Situated near the anode end of the discharge tube 12 are a pair of washers 28 each having a central aperture axially aligned with the discharge path 30. Washers 28 are held in place by a generally cylindrically-shaped insulating insert 32 having a central bore aligned with the bore tube 22. Insert 32 is maintained in place against washers 28 by a crimp 34 in the wall of the gas envelope near the cathode. Insert 32 also has a circumferentially-extending recess 35 which aids in preventing unwanted vapor condensation on or in the vicinity of' Brewster window 27.
The material from which washers 28 are made is the metal or other normally non-gaseous constituent which must be vaporized for the operation of laser 10. In the helium-cadmium laser embodiment shown, the washers 28 are made of the metal cadmium. The washers 28 are exposed to the electrical discharge between the anode l4 and the cathode 16. The heat of this discharge causes the cadmium washers 28 to slowly vaporize.
Also confined within the envelope 12 is the gaseous element helium. The discharge between the anode 14 and the cathode 16 excites the helium to an elevated energy state from which energy is imparted to the vaporized cadmium atoms. This causes the cadmium to ionize and to be excited to the required energy levels required for lasing action. The ionized cadmium atoms are then transported along the length of the discharge confining bore tube 22 toward the cathode end of the tube due to cataphoresis in a manner Well-known to those skilled in the art. The cataphoretic transportation of the cadmium also provides additional mixing with the excited helium atoms.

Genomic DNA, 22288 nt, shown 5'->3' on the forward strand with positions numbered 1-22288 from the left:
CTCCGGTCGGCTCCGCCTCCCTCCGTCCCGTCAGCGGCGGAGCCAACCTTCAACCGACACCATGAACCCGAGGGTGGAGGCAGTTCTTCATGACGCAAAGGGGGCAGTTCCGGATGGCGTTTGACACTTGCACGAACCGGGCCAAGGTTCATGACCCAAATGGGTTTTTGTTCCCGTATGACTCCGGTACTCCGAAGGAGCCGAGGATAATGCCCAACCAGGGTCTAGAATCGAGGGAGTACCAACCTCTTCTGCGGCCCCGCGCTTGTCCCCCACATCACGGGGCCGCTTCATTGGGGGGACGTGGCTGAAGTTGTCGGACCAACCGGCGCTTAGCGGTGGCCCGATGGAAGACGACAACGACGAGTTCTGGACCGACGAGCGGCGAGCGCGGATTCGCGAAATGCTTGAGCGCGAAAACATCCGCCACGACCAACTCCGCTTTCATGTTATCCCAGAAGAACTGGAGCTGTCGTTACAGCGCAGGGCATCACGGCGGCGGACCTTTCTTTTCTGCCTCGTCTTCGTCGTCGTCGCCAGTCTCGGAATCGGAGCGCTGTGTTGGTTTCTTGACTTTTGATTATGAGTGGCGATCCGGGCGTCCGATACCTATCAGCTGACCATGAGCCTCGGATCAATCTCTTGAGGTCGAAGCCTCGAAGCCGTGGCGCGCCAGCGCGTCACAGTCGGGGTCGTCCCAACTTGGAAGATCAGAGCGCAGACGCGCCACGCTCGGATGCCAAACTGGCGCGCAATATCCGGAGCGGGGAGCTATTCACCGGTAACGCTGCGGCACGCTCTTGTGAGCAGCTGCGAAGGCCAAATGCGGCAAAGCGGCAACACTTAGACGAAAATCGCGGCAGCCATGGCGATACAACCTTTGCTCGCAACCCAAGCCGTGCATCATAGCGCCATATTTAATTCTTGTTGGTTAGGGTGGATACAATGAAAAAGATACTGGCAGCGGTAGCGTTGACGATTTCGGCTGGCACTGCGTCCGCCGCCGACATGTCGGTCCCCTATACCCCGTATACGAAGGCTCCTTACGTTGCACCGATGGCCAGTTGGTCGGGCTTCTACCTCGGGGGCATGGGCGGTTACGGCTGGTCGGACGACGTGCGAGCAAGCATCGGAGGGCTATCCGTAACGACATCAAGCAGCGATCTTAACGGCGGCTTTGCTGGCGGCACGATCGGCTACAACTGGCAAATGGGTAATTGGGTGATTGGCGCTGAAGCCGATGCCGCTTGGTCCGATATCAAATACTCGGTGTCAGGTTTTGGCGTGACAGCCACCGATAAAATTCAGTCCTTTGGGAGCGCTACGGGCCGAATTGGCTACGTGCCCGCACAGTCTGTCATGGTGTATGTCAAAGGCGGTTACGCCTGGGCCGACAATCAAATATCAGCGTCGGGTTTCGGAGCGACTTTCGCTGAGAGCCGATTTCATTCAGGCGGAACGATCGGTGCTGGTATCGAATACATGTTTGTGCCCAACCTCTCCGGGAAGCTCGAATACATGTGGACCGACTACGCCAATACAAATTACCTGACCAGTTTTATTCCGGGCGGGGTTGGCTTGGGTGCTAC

Surrounding the cathode end of the bore tube 22 is a generally cylindrical umbrella member 36 made of an electrically insulating material such as pyrex. Cylindrical member 36 forms a part of and is supported by the envelope 12 at 38. The purpose of the cylindrical member 36 is to distribute the current of the electrical discharge so that all of the current does not strike or impinge upon the cathode at a single spot or area.
Current distributing member 36 has a circumferentially-extending dimpled-ridge or waist 40. Member 36 with the dimpled-ridge 40 serves two functions. First, it serves as a support and retainer for the open end 42 of the discharge-confining bore tube 22. The aperture defined by the dimpled-ridge 40 maintains the bore tube 22 in proper radial alignment with respect to the optical resonator mirrors while at the same time allowing for variations in thermal expansion rates of the bore tube 22 and the envelope 12.
' The second purpose can best be seen by referring additionally to FIG. 2 and 3. The open end 42 of the bore tube 22 has a cut-out portion 44 which in combination with the dimpled-ridge 40 forms a restricted passageway 46. To prevent burial of helium ions, it is necessary to cause condensation of the spent cadmium to occur outside of the area of the active discharge region. The electrical discharge between the anode 14 and the cathode 16 is reversed as it leaves the end of 42 by the surrounding umbrella member 36. Immediately after the discharge current reverses, it passes through the restricted passageway 46. As previously explained, the vaporized cadmium flows from the anode end of the bore tube 22 along the bore tube 22 and out of the open end 42 by virtue of cataphoresis. Because of the momentum of the vaporized cadmium atoms, the flow of the vaporized cadmium out of the open end 42 of the bore tube 22 can not follow the path of the reversed discharge current through the restricted passageway 46.